Recently, Senator Jim Bunning (R-Kentucky) objected to a $15 billion appropriations bill to extend unemployment compensation that was not offset by cuts in other spending, despite an act approved by Congress only the week before to require that all such spending be paid for.
One liberal Senator declared that Bunning’s principled stand demonstrated what is wrong with the Senate: that one liberal Democratic Senator can hold up people’s unemployment payments. What is wrong with the liberal-dominated Senate is that it gives away so much public money that it makes many Americans dependent on politicians. Americans’ economic well being should not depend upon the political process.
People were afraid of losing their benefits, even though no one – not even Bunning – was opposed to extending them. Thus, there was never a doubt that the benefits would be extended. The only source of fear came from liberal scare tactics, not conservative Senators.
This unemployment compensation debate is like the claims during every federal election by Democrats that the Republicans will cut or eliminate Social Security, Medicare or Medicaid. The Democrats fail to see that their scare tactics – although politically effective in the short term – undermine their intent of providing economic security for everyone by exposing the fact that no one is secure who depends upon politicians.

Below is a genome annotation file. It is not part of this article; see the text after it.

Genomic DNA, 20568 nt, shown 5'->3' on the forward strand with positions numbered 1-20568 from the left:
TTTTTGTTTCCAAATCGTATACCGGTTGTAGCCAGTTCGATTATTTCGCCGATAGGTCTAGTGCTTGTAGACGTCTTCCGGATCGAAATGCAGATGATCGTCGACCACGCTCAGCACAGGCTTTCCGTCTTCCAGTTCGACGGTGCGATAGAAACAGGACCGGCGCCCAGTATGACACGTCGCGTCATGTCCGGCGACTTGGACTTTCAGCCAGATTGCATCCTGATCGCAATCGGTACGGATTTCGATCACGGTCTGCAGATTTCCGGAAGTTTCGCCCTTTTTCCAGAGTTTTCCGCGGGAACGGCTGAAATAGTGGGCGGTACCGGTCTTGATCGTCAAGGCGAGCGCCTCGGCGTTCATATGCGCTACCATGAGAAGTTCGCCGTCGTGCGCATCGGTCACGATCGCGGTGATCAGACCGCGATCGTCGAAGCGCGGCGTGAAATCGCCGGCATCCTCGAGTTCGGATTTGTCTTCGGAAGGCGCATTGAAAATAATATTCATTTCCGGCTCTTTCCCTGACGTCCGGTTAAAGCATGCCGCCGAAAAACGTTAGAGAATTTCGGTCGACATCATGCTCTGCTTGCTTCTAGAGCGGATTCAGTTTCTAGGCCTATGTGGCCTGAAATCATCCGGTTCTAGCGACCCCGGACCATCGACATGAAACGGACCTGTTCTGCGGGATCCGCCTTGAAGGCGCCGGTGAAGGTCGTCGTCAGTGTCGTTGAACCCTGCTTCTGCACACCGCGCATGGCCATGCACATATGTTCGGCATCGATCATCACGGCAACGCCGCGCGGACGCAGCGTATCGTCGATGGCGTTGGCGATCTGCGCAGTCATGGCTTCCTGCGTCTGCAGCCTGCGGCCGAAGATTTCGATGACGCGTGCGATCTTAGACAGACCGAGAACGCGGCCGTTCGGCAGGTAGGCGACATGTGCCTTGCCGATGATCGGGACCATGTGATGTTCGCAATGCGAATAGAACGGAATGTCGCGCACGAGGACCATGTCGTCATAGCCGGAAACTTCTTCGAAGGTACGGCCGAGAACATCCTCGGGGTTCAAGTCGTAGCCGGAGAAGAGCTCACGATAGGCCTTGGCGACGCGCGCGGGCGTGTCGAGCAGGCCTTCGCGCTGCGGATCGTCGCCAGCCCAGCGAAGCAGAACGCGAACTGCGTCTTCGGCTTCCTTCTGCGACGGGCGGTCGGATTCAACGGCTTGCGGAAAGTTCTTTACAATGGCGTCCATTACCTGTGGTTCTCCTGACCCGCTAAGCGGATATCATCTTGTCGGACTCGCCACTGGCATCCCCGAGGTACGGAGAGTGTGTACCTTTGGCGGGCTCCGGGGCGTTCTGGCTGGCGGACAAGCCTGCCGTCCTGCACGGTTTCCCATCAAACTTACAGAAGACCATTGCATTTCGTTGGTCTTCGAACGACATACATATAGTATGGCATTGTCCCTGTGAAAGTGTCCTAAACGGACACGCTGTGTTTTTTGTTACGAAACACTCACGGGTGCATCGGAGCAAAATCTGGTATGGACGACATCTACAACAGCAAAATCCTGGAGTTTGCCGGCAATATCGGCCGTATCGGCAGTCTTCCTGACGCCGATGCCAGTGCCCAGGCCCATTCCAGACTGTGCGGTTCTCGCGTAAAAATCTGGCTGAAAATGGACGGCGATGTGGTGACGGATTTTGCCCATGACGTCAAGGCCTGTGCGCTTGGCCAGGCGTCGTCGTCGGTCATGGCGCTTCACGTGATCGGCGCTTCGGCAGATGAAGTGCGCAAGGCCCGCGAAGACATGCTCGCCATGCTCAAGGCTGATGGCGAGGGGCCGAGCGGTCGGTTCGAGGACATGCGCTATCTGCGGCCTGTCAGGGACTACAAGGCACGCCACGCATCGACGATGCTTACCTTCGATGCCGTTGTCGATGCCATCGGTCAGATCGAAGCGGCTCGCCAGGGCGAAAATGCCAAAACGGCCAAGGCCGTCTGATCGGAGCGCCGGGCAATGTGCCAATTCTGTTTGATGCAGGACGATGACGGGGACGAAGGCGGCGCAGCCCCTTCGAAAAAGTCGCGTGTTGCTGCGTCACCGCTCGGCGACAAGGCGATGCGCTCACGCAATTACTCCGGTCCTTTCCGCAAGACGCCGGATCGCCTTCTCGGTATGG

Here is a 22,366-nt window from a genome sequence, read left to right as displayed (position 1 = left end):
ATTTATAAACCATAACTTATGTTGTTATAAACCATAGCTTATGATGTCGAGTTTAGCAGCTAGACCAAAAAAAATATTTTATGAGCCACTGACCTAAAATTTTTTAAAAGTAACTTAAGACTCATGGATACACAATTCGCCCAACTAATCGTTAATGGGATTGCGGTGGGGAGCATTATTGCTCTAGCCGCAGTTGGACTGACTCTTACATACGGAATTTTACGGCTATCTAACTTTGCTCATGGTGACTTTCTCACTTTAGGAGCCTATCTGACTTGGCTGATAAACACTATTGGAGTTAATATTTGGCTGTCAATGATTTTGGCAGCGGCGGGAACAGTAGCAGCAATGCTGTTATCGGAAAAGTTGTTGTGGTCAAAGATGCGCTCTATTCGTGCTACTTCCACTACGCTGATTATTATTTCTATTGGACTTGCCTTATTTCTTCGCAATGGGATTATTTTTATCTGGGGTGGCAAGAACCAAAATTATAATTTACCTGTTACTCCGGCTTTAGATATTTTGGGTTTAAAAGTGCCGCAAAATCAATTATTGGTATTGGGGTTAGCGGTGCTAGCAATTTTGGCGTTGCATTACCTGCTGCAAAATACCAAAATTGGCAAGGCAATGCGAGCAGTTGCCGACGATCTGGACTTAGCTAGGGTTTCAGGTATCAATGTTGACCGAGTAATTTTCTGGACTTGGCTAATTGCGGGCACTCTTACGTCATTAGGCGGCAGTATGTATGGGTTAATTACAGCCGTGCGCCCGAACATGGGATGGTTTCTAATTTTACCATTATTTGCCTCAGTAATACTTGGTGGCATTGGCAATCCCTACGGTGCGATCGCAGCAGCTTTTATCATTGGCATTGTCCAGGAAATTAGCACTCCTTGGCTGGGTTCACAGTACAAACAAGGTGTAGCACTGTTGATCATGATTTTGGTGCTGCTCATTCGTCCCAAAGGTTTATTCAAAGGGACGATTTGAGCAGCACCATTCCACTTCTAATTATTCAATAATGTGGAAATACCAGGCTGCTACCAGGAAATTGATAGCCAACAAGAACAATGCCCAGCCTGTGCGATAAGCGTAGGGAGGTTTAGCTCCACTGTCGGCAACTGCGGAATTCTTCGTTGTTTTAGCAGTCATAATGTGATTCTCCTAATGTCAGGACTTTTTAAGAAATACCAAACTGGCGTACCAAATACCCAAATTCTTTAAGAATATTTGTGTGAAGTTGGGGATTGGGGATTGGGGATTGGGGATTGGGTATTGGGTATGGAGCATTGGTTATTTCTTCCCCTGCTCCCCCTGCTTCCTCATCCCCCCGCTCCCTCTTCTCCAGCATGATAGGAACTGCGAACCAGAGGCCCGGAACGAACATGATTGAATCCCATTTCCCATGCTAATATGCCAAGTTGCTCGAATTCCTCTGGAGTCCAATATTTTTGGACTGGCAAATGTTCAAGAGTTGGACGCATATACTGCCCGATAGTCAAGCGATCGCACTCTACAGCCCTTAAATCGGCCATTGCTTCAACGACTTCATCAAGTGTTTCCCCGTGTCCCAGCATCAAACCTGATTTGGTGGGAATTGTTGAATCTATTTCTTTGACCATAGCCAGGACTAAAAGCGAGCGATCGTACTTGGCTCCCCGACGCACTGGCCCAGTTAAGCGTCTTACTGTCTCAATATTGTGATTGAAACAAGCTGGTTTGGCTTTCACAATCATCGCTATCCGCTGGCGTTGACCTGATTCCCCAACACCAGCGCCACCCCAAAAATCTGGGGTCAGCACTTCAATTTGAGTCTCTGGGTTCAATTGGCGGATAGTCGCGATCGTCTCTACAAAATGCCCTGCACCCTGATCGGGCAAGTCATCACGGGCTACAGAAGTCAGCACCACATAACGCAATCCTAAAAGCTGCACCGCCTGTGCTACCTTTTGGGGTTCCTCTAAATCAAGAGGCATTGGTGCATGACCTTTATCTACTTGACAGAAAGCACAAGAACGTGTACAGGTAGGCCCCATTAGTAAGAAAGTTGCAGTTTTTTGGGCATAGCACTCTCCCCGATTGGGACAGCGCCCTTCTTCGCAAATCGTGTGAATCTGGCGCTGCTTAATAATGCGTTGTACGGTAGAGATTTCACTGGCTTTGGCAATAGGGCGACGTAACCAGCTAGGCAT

Bunning’s reasonable argument is that the debt created by appropriations that are not paid for undermines the economy by increasing the federal debt, which burdens future generations of Americans. Liberal Democrats, however, seized the political opportunity to villify Bunning as cruel. Joined by only a handful of other conservative Republican Senators, Bunning agreed to a compromise that allowed votes on whether to pay for the measure, but the Democrats had the votes to add to the debt in order to be seen as helping the poor, as if the debt does not harm the poorest the most.
Update: Another measure extending unemployment insurance and other spending provisions that were not offset with spending cuts was objected to by Senator Tom Coburn (R-OK), who was supported by a number of other Republican Senators, who were able to reach a bipartisan compromise with the Democratic leadership of the Senate to pay for it. However, the Democratic leadership of the House of Representatives declined to agree. Today, Senate Democrats rejected the bipartisan compromise they had reached and decided to accept the House version, calling the measure “emergency spending,” meaning that it does not have to be paid for under budget rules.
Despite the vilification of Bunning, Senate Republicans are succeeding in raising public awareness of the increasing burden of debt and should continue to pressure Congressional Democrats to offset spending increases with spending cuts, as they promised to do.
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